Operationalizing local food: goals, actions, and indicators for alternative food systems
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Spatial localization, often demarcated by food miles, has emerged as the dominant theme in movements for more socially just and environmentally benign alternative food systems, especially in industrialized countries such as the United States. We analyze how an emphasis on spatial localization, combined with the difficulty of defining and measuring adequate indicators for alternative food systems, can challenge efforts by food system researchers, environmental writers, the engaged public, and advocacy groups wanting to contribute to alternative food systems, and facilitates exploitation by the mainstream players using “localwash” to maintain the status quo. New indicators are urgently needed because research shows that spatial localization in general and minimized food miles in particular are not adequate or even required for most of the goals of alternative food systems. Creating indicators to operationalize goals for alternative, local food systems requires asking the right questions to make sure indicators are not misleading us: What are the goals of alternative food systems? What actions and policies will most effectively achieve those goals? What is the potential of reducing food miles as an action and a policy for achieving goals? What are the best indicators for measuring progress toward goals? We discuss how these questions can be answered for a wide range of alternative food system goals via four categories according to the role of food miles reduction as an action and policy in promoting them: necessary and sufficient, necessary but not sufficient, potentially important, and potentially supportive.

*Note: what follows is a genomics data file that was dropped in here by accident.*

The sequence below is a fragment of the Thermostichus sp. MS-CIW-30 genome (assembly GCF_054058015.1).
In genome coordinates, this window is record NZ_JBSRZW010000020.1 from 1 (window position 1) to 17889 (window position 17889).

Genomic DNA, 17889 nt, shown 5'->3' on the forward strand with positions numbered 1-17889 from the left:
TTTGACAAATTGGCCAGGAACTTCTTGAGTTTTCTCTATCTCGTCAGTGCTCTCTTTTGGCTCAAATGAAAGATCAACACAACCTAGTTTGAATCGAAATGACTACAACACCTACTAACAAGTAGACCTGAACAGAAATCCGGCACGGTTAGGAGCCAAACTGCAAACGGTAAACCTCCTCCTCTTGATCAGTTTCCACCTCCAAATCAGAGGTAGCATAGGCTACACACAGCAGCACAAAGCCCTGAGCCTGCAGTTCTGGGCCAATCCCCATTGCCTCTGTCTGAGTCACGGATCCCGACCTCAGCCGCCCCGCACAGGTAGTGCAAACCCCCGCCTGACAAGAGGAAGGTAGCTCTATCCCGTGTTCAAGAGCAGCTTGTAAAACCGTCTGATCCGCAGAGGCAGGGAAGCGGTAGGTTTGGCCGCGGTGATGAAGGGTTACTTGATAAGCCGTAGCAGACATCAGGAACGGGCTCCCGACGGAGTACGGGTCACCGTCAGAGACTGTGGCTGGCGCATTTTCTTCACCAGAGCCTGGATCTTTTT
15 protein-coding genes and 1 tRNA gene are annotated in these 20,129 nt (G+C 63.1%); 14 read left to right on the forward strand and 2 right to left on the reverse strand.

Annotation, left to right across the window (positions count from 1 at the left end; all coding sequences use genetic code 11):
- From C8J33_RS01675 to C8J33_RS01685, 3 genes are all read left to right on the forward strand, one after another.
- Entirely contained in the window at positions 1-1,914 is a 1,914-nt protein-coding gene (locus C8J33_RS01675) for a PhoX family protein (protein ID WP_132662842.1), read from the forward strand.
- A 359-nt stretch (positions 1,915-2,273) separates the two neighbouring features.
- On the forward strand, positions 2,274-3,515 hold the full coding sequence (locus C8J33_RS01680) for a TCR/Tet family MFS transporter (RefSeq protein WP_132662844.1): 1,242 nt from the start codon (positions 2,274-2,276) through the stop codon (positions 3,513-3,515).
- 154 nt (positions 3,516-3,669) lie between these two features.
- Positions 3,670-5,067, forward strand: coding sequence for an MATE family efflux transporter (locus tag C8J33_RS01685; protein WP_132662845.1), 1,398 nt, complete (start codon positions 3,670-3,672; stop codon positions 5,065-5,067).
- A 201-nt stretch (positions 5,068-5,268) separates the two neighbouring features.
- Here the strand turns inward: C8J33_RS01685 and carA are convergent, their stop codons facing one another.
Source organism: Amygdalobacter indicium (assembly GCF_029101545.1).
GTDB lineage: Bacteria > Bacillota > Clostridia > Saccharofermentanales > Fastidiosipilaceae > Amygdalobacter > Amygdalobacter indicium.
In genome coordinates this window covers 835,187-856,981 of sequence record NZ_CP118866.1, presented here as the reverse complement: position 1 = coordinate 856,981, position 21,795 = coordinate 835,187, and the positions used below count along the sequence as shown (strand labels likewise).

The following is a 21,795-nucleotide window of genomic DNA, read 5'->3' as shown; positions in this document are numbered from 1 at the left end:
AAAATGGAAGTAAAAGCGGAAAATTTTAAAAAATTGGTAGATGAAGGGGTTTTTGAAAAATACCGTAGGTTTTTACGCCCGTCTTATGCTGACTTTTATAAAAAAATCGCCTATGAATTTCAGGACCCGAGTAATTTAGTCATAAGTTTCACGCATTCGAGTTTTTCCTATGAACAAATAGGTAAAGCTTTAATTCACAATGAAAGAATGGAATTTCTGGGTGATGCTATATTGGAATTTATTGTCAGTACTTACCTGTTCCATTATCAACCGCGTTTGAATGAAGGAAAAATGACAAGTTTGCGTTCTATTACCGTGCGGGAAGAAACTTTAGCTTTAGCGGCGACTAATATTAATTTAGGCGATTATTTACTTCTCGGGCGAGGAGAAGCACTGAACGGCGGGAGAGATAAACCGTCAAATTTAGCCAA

KeywordsAlternative food systems Food miles Indicators Local food movement Local trap Localization Locavores Sustainability
California Rural Legal Assistance
Community supported agriculture
Center for Urban Education about Sustainable Agriculture
Electronic benefit transfer
Food policy council
Good Food Purchasing Guidelines
Good Food Purchasing Pledge
Greenhouse gas emissions
Los Angeles Food Policy Council
Life cycle assessment
North American Free Trade Agreement
National Good Food Network
Real Food Challenge
Santa Barbara County
United Farm Workers
This research was partially funded by the Sustainability Champion award to David A. Cleveland from the University of California, Santa Barbara Academic Senate, Sustainability Working Group. A much earlier version of this research was presented in 2011 at the Community Food Security Coalition (CFSC) Annual Conference, Oakland, California. For help with the research Allison Carruth thanks Kathryn Cai. For comments on the manuscript we thank Paula Daniels, Daniela Soleri, editor Harvey James, Jr., and four anonymous reviewers.
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